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A corner of Wabamun Lake shortly after the spill.

A year after an overturned freight train dumped 1.3 million litres of heavy bunker fuel oil and wood preservative near Lake Wabamun, the cleanup isn't over.

A child's sandcastle may dot the lake's sandy beach, but blobs of oil can still be found along parts of the shoreline. Health officials say the water is OK for swimming, but notfor drinking.

Rob Dickie, an environmental consultant hired by local residents, said the lake's health has come a long way, but oil is still caught beneath thesoil.

"It's small, fine, little beads of oil. As you walk through the area it will stir some up, it will come to surface and it will sheen," he said.

There has been a lot of talk in the year since the spill, but not enough has changed to prevent a similar disaster, said Doug Goss, chair of a local residents' group.

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An aerial view of Lake Wabamun taken in August, 2005. ((CBC News))

"If this happened at Pigeon Lake or Sylvan Lake, I'd expect very similar results."

The Canadian National Railway freight train left the tracks in the village of Wabamunon Aug. 3, 2005, spilling heavy fuel and a potentially cancer-causing wood preservative.

Alberta's environment minister called the mess an unprecedented environmental disaster.

After the incident, health officials issued a water use advisory that banned swimming, fishing and the use of boats on the lake.

The accident sparked angry protests by property owners, who accused CN of being more interested in clearing the tracks in the days immediately after the derailment then they were in preventing the slick from spreading.

Oil slick across the lake

CN freight trains still thunder past thespot of last year's spill, wherea boat-launching ramp acted like a riverbed, channelling the thick black oil straight into the lake.

That morning, Bill Purdy, Wabamun's mayor and deputy fire chief, found an oil slick half a kilometre wide spreading across the lake. He spent a frustrating first day trying to contain the slick without proper equipment.

"We had the winds against us. The wind came to about 40 kilometres from the northwest. You'd put out about 20 feet of boom. Then it would tear apart because of the weight of the oil."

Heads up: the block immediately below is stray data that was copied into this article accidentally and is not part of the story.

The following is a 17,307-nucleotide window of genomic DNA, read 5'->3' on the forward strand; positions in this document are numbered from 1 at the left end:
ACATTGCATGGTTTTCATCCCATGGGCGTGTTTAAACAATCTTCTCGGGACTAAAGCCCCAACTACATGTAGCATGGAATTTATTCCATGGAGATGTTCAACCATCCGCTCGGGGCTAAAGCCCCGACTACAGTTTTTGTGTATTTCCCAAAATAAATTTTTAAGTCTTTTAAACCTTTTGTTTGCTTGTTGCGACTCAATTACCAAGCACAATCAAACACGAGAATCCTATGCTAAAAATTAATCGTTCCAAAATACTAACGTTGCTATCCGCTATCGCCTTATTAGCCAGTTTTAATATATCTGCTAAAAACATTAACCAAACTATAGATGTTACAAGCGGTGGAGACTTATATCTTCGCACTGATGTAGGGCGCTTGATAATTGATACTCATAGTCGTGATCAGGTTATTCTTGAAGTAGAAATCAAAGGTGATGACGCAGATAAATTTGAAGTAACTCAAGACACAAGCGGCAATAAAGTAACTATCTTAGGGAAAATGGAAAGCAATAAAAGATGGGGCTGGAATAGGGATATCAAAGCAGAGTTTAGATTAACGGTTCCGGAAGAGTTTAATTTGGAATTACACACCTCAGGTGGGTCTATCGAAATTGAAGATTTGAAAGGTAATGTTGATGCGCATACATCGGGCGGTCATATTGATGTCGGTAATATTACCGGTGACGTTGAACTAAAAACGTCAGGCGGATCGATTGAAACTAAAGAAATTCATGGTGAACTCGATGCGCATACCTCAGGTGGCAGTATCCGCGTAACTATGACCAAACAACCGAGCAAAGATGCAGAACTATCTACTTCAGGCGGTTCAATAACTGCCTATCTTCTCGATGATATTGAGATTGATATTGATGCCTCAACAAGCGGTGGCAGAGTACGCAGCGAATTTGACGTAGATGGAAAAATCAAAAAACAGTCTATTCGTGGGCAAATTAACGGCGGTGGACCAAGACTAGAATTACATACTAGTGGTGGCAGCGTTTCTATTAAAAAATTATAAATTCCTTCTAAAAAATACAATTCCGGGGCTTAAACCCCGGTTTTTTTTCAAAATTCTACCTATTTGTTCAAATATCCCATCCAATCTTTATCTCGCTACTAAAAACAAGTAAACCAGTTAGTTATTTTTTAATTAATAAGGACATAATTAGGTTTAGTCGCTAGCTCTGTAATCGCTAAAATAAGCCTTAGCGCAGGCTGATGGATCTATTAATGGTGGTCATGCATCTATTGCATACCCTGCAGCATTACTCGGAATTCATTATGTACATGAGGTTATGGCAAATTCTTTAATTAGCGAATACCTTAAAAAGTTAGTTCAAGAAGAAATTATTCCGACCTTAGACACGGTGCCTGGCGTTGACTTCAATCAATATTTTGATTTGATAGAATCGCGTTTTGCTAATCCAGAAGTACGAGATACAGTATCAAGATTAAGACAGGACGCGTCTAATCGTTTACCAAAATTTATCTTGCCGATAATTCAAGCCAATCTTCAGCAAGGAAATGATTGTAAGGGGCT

The company has a roving crew of two dozen people cleaning the shoreline. CN officials say the company has made improvements since the Wabamun spill, reducing the number of derailments by 40 per cent.

A few months after the derailment, Alberta's environmental protection commission recommended the creation of a single agency to handle disaster response.

Earlier this year, CN offered $7.5 million to people living in the area whose property was contaminated following the derailment. CN has also settled about 1,000 claims.

In June, Alberta Environment charged CN with failing to take all reasonable measures to remedy and confine a spill, an offence punishable by a maximum penalty of $500,000.

And the province expects to have ateamin place By September totake the lead during environmental disasters. It will be headed by Jim Ellis, who has 20 years of emergency planning and operations experience.

'Village on the Lake'

The Village of Wabamun has always depended more on industry than on tourism. Most permanent residents worked at the local power plant or the coal mines that supplied it, but with the plant scheduled to close, people are worried families will leave the 94-year-old village.

Mary Thomas, Wabamun's marketing coordinator, said with money from CN, the area is launching a public relations campaign, redeveloping itself as "Village on the Lake."

"We're starting to attract businesses related to the lake, we have sold all of the lots in our new subdivision," she said.

She's hoping people will think of lake lifewhen they hear the name Wabamun in future.